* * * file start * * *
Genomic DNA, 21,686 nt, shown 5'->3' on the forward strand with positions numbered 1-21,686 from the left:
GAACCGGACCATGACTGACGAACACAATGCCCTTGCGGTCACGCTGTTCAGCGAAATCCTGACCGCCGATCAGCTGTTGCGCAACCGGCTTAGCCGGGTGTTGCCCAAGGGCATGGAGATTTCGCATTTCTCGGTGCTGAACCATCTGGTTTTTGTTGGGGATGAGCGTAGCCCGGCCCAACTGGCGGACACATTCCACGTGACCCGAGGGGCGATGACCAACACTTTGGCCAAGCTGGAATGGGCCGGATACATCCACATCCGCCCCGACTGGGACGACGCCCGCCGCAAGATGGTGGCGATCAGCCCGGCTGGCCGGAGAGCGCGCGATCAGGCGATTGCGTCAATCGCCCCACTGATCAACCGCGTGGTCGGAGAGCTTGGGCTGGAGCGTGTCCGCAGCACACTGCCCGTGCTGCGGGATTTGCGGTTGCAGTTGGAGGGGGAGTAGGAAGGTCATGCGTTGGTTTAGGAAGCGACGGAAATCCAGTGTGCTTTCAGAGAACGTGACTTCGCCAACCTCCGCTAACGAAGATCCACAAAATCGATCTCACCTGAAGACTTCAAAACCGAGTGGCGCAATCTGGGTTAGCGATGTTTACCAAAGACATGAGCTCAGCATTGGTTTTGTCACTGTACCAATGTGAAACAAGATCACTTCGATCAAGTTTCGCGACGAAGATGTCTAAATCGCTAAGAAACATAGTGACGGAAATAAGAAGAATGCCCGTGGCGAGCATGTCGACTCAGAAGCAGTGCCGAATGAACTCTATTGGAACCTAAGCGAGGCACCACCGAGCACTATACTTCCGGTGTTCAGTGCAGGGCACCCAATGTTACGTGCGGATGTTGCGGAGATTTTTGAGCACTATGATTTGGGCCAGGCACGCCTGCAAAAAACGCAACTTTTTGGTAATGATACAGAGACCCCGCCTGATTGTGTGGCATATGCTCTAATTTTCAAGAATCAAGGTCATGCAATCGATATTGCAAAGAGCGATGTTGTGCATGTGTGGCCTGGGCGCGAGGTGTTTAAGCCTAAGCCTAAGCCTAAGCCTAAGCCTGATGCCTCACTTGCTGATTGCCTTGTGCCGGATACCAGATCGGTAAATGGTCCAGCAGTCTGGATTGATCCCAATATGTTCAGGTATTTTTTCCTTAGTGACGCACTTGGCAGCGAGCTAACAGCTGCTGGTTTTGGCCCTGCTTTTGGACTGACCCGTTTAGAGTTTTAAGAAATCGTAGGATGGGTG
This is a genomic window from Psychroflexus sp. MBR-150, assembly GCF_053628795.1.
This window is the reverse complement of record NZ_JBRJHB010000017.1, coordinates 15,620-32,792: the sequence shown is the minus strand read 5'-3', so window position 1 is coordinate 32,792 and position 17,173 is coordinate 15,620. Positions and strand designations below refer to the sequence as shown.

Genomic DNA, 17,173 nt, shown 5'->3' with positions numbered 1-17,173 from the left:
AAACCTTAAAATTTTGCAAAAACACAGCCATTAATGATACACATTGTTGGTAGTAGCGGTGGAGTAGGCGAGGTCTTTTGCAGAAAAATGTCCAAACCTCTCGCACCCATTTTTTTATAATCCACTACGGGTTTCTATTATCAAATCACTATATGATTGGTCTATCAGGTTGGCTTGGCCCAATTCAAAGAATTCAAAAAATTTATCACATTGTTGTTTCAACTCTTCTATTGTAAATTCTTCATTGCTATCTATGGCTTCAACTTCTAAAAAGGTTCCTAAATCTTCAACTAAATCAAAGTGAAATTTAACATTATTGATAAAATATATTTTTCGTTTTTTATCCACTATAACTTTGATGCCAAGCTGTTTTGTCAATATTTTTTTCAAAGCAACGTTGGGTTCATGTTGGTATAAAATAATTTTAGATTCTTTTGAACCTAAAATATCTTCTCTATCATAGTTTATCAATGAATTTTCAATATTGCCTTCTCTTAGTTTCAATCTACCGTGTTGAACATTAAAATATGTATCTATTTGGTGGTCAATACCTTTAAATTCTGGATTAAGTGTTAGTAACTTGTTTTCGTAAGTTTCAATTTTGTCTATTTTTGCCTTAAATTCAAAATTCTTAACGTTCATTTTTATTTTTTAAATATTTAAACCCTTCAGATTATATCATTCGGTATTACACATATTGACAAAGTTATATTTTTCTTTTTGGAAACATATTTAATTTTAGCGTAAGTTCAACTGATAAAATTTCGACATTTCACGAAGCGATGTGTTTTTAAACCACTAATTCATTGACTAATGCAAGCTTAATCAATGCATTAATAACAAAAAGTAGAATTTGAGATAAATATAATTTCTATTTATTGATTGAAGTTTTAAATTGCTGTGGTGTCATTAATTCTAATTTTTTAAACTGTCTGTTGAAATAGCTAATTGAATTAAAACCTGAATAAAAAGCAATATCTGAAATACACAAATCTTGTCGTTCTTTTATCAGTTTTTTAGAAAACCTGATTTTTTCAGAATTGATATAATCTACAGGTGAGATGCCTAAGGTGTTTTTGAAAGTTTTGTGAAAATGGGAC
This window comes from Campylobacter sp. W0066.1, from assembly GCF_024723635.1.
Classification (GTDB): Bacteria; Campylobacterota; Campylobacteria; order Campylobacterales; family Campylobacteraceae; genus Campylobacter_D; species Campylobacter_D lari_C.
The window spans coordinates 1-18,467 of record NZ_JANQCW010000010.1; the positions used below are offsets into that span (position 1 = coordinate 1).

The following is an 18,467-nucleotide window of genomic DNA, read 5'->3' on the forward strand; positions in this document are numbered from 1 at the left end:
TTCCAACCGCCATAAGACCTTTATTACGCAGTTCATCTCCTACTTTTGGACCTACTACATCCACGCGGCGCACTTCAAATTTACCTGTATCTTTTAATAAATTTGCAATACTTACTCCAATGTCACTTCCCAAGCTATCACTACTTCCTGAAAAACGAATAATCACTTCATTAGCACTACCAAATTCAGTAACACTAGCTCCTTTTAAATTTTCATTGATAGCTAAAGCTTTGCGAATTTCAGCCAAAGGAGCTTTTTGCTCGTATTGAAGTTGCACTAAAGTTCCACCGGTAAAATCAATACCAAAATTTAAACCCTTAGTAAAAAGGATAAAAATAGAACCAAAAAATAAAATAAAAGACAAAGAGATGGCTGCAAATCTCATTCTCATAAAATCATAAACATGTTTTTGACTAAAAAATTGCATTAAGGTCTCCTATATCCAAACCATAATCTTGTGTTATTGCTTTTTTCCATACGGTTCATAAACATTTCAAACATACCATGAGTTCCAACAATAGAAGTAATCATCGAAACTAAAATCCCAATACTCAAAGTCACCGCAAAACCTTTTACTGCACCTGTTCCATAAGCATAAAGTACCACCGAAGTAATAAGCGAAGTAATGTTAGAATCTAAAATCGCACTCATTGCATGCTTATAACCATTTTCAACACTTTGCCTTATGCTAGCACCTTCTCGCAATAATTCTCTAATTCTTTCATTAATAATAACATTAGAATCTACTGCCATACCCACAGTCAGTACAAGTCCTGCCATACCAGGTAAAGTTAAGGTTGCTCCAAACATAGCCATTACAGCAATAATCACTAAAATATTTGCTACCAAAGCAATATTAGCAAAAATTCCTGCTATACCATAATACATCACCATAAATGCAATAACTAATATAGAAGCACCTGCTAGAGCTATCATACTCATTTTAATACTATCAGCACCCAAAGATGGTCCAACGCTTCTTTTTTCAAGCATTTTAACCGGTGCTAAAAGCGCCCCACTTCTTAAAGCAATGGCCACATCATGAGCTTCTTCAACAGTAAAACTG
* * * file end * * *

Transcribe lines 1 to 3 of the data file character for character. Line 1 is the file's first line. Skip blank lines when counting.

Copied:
Genomic DNA, 21,686 nt, shown 5'->3' on the forward strand with positions numbered 1-21,686 from the left:
GAACCGGACCATGACTGACGAACACAATGCCCTTGCGGTCACGCTGTTCAGCGAAATCCTGACCGCCGATCAGCTGTTGCGCAACCGGCTTAGCCGGGTGTTGCCCAAGGGCATGGAGATTTCGCATTTCTCGGTGCTGAACCATCTGGTTTTTGTTGGGGATGAGCGTAGCCCGGCCCAACTGGCGGACACATTCCACGTGACCCGAGGGGCGATGACCAACACTTTGGCCAAGCTGGAATGGGCCGGATACATCCACATCCGCCCCGACTGGGACGACGCCCGCCGCAAGATGGTGGCGATCAGCCCGGCTGGCCGGAGAGCGCGCGATCAGGCGATTGCGTCAATCGCCCCACTGATCAACCGCGTGGTCGGAGAGCTTGGGCTGGAGCGTGTCCGCAGCACACTGCCCGTGCTGCGGGATTTGCGGTTGCAGTTGGAGGGGGAGTAGGAAGGTCATGCGTTGGTTTAGGAAGCGACGGAAATCCAGTGTGCTTTCAGAGAACGTGACTTCGCCAACCTCCGCTAACGAAGATCCACAAAATCGATCTCACCTGAAGACTTCAAAACCGAGTGGCGCAATCTGGGTTAGCGATGTTTACCAAAGACATGAGCTCAGCATTGGTTTTGTCACTGTACCAATGTGAAACAAGATCACTTCGATCAAGTTTCGCGACGAAGATGTCTAAATCGCTAAGAAACATAGTGACGGAAATAAGAAGAATGCCCGTGGCGAGCATGTCGACTCAGAAGCAGTGCCGAATGAACTCTATTGGAACCTAAGCGAGGCACCACCGAGCACTATACTTCCGGTGTTCAGTGCAGGGCACCCAATGTTACGTGCGGATGTTGCGGAGATTTTTGAGCACTATGATTTGGGCCAGGCACGCCTGCAAAAAACGCAACTTTTTGGTAATGATACAGAGACCCCGCCTGATTGTGTGGCATATGCTCTAATTTTCAAGAATCAAGGTCATGCAATCGATATTGCAAAGAGCGATGTTGTGCATGTGTGGCCTGGGCGCGAGGTGTTTAAGCCTAAGCCTAAGCCTAAGCCTAAGCCTGATGCCTCACTTGCTGATTGCCTTGTGCCGGATACCAGATCGGTAAATGGTCCAGCAGTCTGGATTGATCCCAATATGTTCAGGTATTTTTTCCTTAGTGACGCACTTGGCAGCGAGCTAACAGCTGCTGGTTTTGGCCCTGCTTTTGGACTGACCCGTTTAGAGTTTTAAGAAATCGTAGGATGGGTG
This is a genomic window from Psychroflexus sp. MBR-150, assembly GCF_053628795.1.